In Waiting for Normal, Addie has been coping with her mother’s erratic behavior for most of her life. Her mom is an “all or nothing” person, she explains. When her mom and her stepfather separate and her mom leaves Addie at home with her half-sisters for 3 days, life is turned upside down. The resulting divorce has led to Addie living with her bipolar mother, while custody of Addie’s half-sisters has been given to her loving step-father.
Addie had a taste of normal when her mom was married to Dwight, but now it seems that she is just “waiting for normal”. Her mom can never quite get there. Dwight does everything he can for them, setting them up in a small trailer. But the courts won’t give him custody of Addie. Her mother is constantly flying from man to man and idea to idea. Whether she is staying up all night to chat online or getting involved in pyramid scheme businesses, Addie is stuck caring for herself and her mother.
At first glance, this may sound like one of those over-the-top, everything is terrible, could never really happen books. But as you get deeper into the story, you realize there are a lot of Addies out there. We have kids raising themselves and caring for their dysfunctional parents all over the country. And Addie isn’t blatantly abused. She is just neglected by a mother who can’t care for her daughter, even though she thinks she is doing the right thing. Addie is resilient, even though she thinks she isn’t. I found myself getting teary-eyed at the end of the book, because I felt like I knew her, and I was so proud of her!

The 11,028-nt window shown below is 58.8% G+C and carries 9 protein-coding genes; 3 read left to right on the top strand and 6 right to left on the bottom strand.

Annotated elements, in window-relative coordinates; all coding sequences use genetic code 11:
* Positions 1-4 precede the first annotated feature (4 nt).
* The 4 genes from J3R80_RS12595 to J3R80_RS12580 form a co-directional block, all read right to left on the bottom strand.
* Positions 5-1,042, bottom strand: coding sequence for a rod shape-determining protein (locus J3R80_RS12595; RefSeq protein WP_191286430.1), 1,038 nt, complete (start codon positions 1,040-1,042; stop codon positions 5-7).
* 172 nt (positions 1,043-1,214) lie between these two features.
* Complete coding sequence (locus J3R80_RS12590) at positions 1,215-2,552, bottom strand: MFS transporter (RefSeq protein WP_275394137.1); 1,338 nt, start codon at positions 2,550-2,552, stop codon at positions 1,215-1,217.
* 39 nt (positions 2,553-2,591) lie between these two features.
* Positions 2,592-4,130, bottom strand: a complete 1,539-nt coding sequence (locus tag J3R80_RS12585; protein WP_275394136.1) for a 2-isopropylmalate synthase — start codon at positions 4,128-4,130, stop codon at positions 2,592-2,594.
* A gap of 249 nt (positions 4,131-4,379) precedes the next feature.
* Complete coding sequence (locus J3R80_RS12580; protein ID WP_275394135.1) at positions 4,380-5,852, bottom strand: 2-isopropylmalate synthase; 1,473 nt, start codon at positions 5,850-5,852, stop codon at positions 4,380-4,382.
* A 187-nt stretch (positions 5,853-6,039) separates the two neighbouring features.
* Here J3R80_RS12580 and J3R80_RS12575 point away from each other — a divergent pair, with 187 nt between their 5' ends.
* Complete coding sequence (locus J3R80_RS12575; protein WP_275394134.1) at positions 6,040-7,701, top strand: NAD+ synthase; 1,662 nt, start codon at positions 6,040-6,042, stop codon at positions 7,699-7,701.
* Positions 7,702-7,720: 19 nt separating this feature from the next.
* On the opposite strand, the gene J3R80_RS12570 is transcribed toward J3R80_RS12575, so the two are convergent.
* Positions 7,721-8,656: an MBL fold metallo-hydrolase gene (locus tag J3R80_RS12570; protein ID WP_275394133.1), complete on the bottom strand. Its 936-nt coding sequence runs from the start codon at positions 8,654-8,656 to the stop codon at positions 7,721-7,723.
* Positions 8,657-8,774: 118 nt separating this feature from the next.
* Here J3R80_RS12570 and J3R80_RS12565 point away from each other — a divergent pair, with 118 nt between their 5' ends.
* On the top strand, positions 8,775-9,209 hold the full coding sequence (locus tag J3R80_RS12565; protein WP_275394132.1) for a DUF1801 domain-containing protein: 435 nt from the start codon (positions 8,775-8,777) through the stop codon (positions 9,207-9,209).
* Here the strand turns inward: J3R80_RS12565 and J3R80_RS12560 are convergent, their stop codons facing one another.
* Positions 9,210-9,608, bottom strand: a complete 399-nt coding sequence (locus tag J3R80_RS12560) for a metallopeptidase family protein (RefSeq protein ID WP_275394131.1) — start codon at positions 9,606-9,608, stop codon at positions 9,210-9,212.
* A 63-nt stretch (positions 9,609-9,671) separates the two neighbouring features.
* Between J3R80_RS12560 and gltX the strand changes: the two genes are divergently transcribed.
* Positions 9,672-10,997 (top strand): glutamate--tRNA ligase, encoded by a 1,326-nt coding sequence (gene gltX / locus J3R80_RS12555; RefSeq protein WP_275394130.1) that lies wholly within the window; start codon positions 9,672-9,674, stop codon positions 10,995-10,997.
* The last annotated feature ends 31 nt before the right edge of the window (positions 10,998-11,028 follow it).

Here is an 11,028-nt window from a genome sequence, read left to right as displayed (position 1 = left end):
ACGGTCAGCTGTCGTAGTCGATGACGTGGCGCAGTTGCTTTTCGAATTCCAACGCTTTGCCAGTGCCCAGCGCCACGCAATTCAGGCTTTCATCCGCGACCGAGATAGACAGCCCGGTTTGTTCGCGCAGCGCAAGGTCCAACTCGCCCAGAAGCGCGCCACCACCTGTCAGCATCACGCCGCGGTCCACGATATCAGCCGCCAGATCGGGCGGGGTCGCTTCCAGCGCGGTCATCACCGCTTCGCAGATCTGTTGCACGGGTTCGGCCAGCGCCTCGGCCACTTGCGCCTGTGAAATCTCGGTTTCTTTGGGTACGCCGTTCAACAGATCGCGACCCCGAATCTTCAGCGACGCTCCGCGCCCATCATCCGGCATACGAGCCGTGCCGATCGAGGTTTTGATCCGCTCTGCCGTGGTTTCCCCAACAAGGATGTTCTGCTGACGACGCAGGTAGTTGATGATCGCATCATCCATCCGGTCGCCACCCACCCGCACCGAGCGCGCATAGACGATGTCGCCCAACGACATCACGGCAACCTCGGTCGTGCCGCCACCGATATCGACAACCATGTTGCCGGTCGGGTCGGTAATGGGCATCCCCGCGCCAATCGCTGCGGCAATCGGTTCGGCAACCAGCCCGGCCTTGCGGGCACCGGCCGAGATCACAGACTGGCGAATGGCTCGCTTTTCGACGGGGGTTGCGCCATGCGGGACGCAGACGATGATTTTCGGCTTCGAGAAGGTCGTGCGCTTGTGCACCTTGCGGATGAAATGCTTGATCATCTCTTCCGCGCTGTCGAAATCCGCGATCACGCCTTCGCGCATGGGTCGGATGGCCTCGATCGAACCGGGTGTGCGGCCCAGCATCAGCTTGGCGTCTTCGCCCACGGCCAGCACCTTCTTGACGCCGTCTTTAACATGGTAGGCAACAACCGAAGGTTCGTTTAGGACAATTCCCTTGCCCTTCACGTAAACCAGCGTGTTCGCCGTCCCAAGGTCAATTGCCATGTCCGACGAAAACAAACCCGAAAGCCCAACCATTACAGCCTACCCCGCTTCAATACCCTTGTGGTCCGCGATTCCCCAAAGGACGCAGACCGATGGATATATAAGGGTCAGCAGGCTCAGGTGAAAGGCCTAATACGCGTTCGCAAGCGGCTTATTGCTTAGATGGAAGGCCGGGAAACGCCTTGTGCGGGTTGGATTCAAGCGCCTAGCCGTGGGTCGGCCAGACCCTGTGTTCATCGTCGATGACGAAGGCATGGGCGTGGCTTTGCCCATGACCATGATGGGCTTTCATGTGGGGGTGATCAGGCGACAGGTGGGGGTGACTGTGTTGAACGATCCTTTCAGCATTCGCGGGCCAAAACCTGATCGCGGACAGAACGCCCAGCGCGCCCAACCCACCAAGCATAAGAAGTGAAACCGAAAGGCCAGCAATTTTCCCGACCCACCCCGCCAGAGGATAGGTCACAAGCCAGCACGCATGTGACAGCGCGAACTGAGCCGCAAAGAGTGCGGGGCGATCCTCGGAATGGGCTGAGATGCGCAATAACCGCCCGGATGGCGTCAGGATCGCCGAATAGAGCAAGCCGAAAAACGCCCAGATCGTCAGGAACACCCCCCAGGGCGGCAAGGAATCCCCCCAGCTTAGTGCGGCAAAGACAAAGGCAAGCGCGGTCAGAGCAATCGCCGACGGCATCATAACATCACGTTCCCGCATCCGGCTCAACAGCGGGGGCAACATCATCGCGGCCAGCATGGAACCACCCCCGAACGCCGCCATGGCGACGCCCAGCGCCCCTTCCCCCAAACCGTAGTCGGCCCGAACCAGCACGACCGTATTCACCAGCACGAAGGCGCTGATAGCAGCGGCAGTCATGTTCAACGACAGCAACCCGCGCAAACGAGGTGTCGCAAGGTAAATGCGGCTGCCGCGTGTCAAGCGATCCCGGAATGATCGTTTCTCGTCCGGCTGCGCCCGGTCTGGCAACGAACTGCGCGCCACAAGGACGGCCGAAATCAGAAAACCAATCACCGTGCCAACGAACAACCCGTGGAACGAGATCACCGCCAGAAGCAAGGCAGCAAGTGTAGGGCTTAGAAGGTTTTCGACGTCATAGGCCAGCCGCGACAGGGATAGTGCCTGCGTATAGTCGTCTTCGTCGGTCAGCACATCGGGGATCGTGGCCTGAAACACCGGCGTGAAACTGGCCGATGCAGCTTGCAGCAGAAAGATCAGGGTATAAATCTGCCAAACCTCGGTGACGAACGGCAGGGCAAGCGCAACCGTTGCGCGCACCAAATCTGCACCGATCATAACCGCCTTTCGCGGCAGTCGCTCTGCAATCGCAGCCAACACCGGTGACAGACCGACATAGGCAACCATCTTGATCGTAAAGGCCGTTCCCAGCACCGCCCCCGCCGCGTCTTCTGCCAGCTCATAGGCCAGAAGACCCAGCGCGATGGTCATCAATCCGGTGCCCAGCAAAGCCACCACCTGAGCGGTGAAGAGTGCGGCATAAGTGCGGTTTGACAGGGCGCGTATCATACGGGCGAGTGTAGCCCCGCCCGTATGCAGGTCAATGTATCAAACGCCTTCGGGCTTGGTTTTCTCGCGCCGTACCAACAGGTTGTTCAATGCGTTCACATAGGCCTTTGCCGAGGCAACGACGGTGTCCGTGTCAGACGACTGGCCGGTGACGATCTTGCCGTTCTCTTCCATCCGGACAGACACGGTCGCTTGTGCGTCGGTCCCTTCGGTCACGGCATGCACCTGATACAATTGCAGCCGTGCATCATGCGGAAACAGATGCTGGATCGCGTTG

This is a great book for middle grade girls. It’s not that I don’t think boys would enjoy the story, but there are quite a few mentions of Addie’s experiences with puberty. This is the same reason I wouldn’t feel comfortable reading it out loud. It’s definitely a book that I can see some of my girls reading and enjoying, but I can’t think of any of my boys who would have the desire to read about periods (or the ability to do so without hysterical laughter). However, the story is wonderful and it breaks my heart to think of how many Addies are out there right now, hiding their reality from friends, family, and teachers.